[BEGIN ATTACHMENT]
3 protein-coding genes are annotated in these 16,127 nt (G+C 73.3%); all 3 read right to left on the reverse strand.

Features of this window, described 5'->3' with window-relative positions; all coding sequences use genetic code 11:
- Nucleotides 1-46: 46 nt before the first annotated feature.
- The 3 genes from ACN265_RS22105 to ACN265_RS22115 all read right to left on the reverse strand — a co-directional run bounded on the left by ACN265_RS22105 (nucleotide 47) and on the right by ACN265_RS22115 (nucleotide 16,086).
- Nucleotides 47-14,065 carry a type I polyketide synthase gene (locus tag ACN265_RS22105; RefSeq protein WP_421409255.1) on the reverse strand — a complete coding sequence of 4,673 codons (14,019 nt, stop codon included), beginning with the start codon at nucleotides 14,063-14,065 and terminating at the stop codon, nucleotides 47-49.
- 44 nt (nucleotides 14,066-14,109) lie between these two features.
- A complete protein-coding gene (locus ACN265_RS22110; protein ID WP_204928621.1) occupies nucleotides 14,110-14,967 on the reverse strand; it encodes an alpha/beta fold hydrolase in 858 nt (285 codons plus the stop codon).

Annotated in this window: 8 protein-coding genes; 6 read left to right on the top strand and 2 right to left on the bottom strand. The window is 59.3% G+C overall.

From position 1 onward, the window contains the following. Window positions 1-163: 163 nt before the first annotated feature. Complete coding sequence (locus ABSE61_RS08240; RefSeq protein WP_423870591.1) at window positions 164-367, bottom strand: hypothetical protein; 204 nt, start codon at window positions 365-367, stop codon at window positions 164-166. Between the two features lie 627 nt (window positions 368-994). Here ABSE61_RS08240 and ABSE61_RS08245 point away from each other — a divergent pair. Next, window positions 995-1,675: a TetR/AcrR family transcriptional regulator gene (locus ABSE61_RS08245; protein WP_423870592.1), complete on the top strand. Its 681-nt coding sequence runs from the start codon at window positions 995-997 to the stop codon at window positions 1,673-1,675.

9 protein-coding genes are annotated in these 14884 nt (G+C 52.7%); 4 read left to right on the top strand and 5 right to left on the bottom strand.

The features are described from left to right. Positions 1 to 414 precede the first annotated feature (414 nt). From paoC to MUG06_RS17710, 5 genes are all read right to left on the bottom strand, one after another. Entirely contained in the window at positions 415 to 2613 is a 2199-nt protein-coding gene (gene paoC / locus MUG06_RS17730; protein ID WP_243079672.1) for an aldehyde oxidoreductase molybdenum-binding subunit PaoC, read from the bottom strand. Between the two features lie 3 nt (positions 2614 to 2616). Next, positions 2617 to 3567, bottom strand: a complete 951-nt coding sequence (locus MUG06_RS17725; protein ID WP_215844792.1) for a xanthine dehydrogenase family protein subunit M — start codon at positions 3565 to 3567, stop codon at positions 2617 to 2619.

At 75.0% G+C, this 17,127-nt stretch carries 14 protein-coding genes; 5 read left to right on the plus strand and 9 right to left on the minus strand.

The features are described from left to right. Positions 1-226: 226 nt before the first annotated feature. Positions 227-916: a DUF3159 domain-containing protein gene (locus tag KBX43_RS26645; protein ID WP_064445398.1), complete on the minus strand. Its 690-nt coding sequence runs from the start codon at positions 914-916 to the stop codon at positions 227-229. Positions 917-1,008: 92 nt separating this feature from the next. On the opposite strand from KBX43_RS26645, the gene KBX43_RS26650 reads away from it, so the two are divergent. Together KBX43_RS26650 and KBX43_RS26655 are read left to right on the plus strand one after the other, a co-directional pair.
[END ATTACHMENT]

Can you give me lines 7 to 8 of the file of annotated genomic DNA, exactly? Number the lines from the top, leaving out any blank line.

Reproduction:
- A complete protein-coding gene (locus ACN265_RS22110; protein ID WP_204928621.1) occupies nucleotides 14,110-14,967 on the reverse strand; it encodes an alpha/beta fold hydrolase in 858 nt (285 codons plus the stop codon).

Annotated in this window: 8 protein-coding genes; 6 read left to right on the top strand and 2 right to left on the bottom strand. The window is 59.3% G+C overall.